Orofacial clefts are one of the most commonly occurring human birth defects, yet the underlying causes remain largely unknown. Genome wide association studies indicate heritability for such defects, however the vast majority of associations fall outside of genes suggesting defective gene regulation is a major contributor. The proposed work seeks to identify the genetic causes of nonsyndromic cleft lip and palate (NSCLP) by identifying and characterizing gene regulatory sequences that are active in early human orofacial development and disrupted in affected individuals. Preliminary research using functional genomics methods directly in human embryonic tissue has identified thousands of potential orofacial regulatory sequences, including several that are in linkage disequilibrium with single nucleotide polymorphisms strongly associated with NSCLP. This "Pathway to Independence" award application includes a mentored career development plan for transition of the candidate, Dr. Justin Cotney, into an independent investigator, as well an accompanying research plan describing the proposed experiments on identification and characterization of disease-associated variants in gene regulatory sequences. The candidate, Dr. Cotney, is a postdoctoral fellow at Yale University School of Medicine, in the lab of Dr. James Noonan in the Department of Genetics. The work leading to his graduate degree in Genetics and Molecular Biology at Emory University was conducted in the lab of Dr. Gerald Shadel in the Department of Biochemistry at Emory and Department of Genetics at Yale. There he focused on understanding the contributions of two members of a novel class of transcription factors to human mitochondrial gene expression and retrograde signaling. In the Noonan lab, Dr. Cotney applied biochemical and computational methods to identify gene regulatory sequences directly in embryonic limb tissue that have contributed to human-specific evolution of the hand and foot. The techniques and computational methods to address these evolutionary questions in embryonic development can be adapted to understand gene regulation in any developing tissue, placing Dr. Cotney in a unique position to investigate the causes of NSCLP. The mentoring and career development plan detailed within will supplement his background in basic molecular biology and functional genomics with additional training and instruction in statistical genetics and human orofacial development. Dr. Cotney's goal is to become a faculty member in an interdisciplinary bioscience, developmental biology, or similar department at an academic institution, in which he can research the role of dysfunction of developmental gene regulation in common human diseases. The research plan will leverage Dr. Cotney's expertise in functionally profiling embryonic tissue to identify gene regulatory sequences that are active during the formation of pharyngeal arches to fusion of palates and facial structures. The project further proposes to determine which of these activated regulatory elements are burdened with variants and structural changes in NSCLP patients and identify the consequences of disrupted developmental gene regulation. The identification of gene regulatory networks that are commonly perturbed in NSCLP patients will provide genetic markers that can predict the occurrence of these defects and provide targets for future preventative or therapeutic measures. Alleviating the impact of orofacial clefts and preventing their occurrence will increase global public health and lift a large financial burden currently faced by affected individuals and their families.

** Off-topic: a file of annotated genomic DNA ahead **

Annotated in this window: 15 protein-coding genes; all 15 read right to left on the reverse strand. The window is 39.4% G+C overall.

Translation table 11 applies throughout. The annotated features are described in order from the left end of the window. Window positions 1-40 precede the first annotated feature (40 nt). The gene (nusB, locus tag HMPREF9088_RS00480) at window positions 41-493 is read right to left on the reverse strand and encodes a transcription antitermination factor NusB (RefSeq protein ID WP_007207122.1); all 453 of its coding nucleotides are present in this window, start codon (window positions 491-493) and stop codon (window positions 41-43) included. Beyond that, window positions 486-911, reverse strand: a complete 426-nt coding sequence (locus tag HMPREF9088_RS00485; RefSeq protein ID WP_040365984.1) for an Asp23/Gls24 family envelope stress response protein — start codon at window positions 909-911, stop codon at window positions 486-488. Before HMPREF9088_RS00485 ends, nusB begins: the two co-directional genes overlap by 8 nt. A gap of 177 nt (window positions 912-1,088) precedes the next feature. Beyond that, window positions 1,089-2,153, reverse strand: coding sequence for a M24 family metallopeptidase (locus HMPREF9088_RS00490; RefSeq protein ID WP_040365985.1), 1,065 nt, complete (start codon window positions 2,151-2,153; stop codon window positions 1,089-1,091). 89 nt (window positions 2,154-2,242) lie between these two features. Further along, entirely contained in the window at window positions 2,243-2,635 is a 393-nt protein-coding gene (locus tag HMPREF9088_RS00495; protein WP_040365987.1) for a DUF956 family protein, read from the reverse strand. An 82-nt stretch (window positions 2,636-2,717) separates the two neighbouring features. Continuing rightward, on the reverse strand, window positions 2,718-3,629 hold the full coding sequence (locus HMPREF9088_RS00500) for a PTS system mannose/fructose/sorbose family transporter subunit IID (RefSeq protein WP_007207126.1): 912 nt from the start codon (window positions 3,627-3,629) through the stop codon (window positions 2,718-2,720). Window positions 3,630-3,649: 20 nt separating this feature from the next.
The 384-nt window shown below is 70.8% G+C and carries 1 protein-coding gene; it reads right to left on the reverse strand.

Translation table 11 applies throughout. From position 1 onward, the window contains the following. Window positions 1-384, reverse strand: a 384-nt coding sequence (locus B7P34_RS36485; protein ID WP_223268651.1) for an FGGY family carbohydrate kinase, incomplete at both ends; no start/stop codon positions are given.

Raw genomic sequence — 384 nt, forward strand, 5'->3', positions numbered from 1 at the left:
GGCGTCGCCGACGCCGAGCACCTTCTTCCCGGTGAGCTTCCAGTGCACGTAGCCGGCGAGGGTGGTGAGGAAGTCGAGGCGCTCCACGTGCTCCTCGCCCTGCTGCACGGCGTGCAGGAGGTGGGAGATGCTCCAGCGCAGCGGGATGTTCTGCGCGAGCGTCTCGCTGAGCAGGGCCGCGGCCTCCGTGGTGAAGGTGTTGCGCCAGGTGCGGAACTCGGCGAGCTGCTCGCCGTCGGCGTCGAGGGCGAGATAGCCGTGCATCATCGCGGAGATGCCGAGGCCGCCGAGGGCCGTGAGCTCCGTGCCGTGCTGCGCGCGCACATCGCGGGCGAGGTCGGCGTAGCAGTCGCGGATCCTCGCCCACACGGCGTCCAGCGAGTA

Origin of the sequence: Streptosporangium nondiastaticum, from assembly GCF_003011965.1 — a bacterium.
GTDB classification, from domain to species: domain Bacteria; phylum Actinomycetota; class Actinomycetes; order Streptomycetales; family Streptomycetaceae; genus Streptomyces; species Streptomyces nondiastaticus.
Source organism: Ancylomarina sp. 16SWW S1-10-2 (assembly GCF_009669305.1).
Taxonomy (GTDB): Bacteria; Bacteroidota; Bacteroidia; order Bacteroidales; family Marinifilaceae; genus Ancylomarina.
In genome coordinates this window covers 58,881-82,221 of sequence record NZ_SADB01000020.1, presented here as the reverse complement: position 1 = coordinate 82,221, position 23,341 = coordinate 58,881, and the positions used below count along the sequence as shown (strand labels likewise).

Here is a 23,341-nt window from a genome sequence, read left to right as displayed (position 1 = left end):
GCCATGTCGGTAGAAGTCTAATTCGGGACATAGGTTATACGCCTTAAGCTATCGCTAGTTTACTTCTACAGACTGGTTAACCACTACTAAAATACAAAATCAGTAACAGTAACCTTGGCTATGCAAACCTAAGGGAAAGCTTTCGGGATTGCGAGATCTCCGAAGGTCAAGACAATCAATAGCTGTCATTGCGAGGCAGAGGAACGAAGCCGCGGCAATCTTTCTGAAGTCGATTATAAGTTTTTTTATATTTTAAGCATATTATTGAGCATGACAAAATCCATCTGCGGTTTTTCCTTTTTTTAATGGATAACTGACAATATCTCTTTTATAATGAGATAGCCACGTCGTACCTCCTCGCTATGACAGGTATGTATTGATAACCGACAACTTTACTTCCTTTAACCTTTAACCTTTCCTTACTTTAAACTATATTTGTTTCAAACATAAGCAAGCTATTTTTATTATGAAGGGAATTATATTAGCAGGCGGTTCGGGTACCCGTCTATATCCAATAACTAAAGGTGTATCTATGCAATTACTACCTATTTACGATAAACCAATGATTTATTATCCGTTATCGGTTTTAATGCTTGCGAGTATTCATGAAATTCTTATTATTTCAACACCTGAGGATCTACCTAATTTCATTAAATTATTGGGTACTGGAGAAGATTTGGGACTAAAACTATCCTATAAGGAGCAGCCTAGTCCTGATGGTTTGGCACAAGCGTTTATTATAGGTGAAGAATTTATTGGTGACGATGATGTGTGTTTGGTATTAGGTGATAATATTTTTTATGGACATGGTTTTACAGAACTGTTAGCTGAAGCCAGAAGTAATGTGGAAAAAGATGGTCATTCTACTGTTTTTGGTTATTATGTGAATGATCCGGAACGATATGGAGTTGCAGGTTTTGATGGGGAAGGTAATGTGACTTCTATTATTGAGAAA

Defects in embryonic patterning resulting in clefts of orofacial tissue are common birth defects affecting more than 1 in 1000 live births. The genetic causes of these defects have been difficult to determine, but all current evidence suggests defective gene regulation during embryonic development underlies these birth defects. This project seeks to identify regulatory sequences that control gene expression during human orofacial development and are disrupted by variation or structural changes in individuals affected by orofacial clefts.